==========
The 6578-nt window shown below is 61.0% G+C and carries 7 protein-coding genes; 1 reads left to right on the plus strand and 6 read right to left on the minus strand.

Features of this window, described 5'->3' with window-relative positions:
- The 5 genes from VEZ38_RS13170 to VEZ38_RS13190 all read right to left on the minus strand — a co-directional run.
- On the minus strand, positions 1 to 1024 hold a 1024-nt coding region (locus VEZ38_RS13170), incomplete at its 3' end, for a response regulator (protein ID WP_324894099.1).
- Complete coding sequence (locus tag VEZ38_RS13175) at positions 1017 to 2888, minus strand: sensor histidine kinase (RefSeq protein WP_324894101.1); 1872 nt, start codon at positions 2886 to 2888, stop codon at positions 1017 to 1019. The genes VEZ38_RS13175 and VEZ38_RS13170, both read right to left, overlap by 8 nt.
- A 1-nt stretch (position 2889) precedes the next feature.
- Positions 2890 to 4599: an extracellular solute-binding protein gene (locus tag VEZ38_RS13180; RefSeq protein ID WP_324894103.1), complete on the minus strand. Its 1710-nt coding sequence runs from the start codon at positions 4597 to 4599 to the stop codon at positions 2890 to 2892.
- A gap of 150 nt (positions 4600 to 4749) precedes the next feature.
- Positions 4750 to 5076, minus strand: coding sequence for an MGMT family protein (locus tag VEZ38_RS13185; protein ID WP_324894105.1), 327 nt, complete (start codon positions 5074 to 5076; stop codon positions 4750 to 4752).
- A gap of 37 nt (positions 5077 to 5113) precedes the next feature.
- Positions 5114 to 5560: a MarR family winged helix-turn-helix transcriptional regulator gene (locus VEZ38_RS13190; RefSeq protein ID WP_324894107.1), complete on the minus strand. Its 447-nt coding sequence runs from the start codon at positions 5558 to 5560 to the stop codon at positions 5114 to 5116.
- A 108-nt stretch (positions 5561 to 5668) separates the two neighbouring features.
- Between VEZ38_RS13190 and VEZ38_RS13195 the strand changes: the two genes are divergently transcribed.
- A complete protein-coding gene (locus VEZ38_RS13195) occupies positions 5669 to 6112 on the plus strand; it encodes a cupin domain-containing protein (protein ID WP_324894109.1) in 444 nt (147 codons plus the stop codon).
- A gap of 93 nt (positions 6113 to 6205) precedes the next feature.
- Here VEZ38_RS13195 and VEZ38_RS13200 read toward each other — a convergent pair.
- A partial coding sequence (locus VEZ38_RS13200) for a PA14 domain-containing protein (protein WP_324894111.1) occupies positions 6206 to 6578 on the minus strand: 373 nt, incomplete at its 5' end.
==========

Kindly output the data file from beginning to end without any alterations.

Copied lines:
The 6578-nt window shown below is 61.0% G+C and carries 7 protein-coding genes; 1 reads left to right on the plus strand and 6 read right to left on the minus strand.

Features of this window, described 5'->3' with window-relative positions:
- The 5 genes from VEZ38_RS13170 to VEZ38_RS13190 all read right to left on the minus strand — a co-directional run.
- On the minus strand, positions 1 to 1024 hold a 1024-nt coding region (locus VEZ38_RS13170), incomplete at its 3' end, for a response regulator (protein ID WP_324894099.1).
- Complete coding sequence (locus tag VEZ38_RS13175) at positions 1017 to 2888, minus strand: sensor histidine kinase (RefSeq protein WP_324894101.1); 1872 nt, start codon at positions 2886 to 2888, stop codon at positions 1017 to 1019. The genes VEZ38_RS13175 and VEZ38_RS13170, both read right to left, overlap by 8 nt.
- A 1-nt stretch (position 2889) precedes the next feature.
- Positions 2890 to 4599: an extracellular solute-binding protein gene (locus tag VEZ38_RS13180; RefSeq protein ID WP_324894103.1), complete on the minus strand. Its 1710-nt coding sequence runs from the start codon at positions 4597 to 4599 to the stop codon at positions 2890 to 2892.
- A gap of 150 nt (positions 4600 to 4749) precedes the next feature.
- Positions 4750 to 5076, minus strand: coding sequence for an MGMT family protein (locus tag VEZ38_RS13185; protein ID WP_324894105.1), 327 nt, complete (start codon positions 5074 to 5076; stop codon positions 4750 to 4752).
- A gap of 37 nt (positions 5077 to 5113) precedes the next feature.
- Positions 5114 to 5560: a MarR family winged helix-turn-helix transcriptional regulator gene (locus VEZ38_RS13190; RefSeq protein ID WP_324894107.1), complete on the minus strand. Its 447-nt coding sequence runs from the start codon at positions 5558 to 5560 to the stop codon at positions 5114 to 5116.
- A 108-nt stretch (positions 5561 to 5668) separates the two neighbouring features.
- Between VEZ38_RS13190 and VEZ38_RS13195 the strand changes: the two genes are divergently transcribed.
- A complete protein-coding gene (locus VEZ38_RS13195) occupies positions 5669 to 6112 on the plus strand; it encodes a cupin domain-containing protein (protein ID WP_324894109.1) in 444 nt (147 codons plus the stop codon).
- A gap of 93 nt (positions 6113 to 6205) precedes the next feature.
- Here VEZ38_RS13195 and VEZ38_RS13200 read toward each other — a convergent pair.
- A partial coding sequence (locus VEZ38_RS13200) for a PA14 domain-containing protein (protein WP_324894111.1) occupies positions 6206 to 6578 on the minus strand: 373 nt, incomplete at its 5' end.